Joy

 

Man’s ultimate happiness consists in the contemplation of truth, for this operation is specific to man and is shared with no other animals. Also it is not directed to any other end since the contemplation of truth is sought for its own sake. In addition, in this operation man is united to higher beings (substances) since this is the only human operation that is carried out both by God and by the separate substances (angels). (Summa Contra Gentiles, book 3, chapter 37)

Aquinas was a lecturer to various Dominican houses in Italy but his real task was the masterpiece, his Summa Theologica, “The Summation of All Theology,” sets out an entire book dedicated to the question of happiness. For twenty years Aquinas worked on this project, but on a night in December 1273 after celebrating Mass he experienced a mystical vision that shattered his entire aspirations. After that night he never wrote another word, and he died six months later. On his deathbed he is reported to have pointed to all of his books and said “After what I have experienced, all that is just straw.” As we shall see, this is most ironic when considering Aquinas’ views on happiness, since in the Summa one of his main conclusions is that true happiness consists in a mystical (beatific) vision of God that is only possible in the afterlife.

 

It is impossible for any created good to constitute man’s happiness. For happiness is that perfect good which entirely satisfies one’s desire; otherwise it would not be the ultimate end, if something yet remained to be desired. Now the object of the will, i.e., of man’s desire, is what is universally good; just as the object of the intellect is what is universally true. Hence it is evident that nothing can satisfy man’s will, except what is universally good. This is to be found, not in any creature, but in God alone, because every creature has only participated goodness. Therefore, God alone can satisfy the will of man, according to the words of the Psalms (102:5): “Who alone satisfies your desire with good things.” Therefore, God alone constitutes man’s happiness.” (Summa Theologica Part 2. Q.1. Article 8)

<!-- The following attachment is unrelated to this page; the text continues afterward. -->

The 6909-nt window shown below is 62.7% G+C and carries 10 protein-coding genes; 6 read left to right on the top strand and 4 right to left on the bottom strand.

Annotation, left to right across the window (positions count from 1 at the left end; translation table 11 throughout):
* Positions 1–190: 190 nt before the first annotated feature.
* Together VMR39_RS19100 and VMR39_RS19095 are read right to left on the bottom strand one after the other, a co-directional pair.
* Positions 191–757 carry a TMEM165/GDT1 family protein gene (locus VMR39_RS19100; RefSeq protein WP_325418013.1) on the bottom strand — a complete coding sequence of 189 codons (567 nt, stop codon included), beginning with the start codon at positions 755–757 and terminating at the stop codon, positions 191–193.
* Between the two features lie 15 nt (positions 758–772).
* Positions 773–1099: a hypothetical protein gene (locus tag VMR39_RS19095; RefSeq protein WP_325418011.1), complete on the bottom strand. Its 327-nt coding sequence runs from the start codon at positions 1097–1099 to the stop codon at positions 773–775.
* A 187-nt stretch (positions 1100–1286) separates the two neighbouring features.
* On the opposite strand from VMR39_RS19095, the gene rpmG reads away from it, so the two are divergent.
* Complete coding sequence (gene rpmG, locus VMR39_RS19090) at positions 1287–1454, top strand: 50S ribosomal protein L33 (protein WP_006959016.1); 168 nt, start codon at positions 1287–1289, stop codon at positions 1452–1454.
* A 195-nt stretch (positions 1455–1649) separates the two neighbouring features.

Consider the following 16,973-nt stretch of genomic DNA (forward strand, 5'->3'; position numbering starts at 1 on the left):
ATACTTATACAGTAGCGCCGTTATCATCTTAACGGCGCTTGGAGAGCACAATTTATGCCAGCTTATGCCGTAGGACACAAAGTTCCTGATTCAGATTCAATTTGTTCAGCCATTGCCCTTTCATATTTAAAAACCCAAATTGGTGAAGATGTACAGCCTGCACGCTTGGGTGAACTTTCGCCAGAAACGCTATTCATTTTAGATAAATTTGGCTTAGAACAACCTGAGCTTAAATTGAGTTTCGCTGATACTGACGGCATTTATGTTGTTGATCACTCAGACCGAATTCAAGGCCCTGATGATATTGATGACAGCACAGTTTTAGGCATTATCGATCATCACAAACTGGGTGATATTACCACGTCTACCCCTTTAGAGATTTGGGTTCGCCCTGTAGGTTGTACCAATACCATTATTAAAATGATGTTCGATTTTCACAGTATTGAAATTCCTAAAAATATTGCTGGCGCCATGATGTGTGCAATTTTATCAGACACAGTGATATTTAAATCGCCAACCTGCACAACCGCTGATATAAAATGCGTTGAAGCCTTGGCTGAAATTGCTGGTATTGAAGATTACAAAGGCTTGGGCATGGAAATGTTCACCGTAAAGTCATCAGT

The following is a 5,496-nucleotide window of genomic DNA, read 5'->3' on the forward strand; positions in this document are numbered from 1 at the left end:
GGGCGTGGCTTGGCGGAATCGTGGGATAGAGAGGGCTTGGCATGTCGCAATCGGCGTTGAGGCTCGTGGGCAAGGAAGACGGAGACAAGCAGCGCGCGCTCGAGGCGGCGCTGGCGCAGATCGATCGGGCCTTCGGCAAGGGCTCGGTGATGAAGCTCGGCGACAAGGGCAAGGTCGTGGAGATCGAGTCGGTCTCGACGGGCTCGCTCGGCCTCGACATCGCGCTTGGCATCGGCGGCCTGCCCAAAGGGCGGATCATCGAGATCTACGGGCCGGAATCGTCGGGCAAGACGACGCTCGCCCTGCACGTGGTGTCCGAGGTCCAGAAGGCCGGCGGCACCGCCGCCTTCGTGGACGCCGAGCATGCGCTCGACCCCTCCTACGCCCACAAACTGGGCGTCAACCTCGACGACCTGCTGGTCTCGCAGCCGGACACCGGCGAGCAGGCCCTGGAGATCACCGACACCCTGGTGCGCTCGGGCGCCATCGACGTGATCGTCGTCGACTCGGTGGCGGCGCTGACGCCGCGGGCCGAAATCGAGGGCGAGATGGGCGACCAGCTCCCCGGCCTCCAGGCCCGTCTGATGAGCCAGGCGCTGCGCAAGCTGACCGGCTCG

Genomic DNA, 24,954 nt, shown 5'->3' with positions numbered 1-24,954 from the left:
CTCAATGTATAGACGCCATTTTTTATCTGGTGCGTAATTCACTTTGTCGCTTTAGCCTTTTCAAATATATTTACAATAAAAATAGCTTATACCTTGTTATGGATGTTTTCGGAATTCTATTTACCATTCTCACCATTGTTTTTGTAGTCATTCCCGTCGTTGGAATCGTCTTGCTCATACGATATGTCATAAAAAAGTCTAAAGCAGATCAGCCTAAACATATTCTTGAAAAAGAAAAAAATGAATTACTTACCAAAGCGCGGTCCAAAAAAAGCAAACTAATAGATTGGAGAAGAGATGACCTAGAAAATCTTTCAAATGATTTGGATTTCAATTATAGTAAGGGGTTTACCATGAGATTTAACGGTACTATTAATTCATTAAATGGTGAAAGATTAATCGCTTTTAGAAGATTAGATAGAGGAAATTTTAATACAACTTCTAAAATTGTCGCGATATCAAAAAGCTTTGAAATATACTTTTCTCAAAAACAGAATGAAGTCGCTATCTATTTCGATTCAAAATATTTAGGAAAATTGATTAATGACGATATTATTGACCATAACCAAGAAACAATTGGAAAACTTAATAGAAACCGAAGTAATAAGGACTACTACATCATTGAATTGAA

Aquinas held the following views about human happiness:

  • Perfect happiness (beatitudo) is not possible in this lifetime, but only in the afterlife for those who achieve a direct perception of God
  • There can be an imperfect happiness (felicitas) attainable in this lifetime, in proportion to the exercise of Reason (contemplation of truth) and the exercise of virtue.
  • Virtue is to be divided into two categories: 1) the traditional Aristotelian virtues of wisdom, courage, moderation, friendship, etc., and 2) the theological virtues revealed to man through Jesus Christ: faith, hope, and love.
  • There is an important distinction between enjoyment and happiness. Enjoyment concerns satisfaction of worldly desire. Happiness concerns obtaining our absolute perfection, which by definition can only be found in the absolute Being, which is God.

‘The happiness of man on earth, my children, is to be very good; those who are very good bless the good God, they love Him, they glorify Him, and do all their works with joy and love, because they know that we are in this world for no other end than to serve and love the good God.’

St. Jean Marie Baptiste Vianney, the Cure of Ars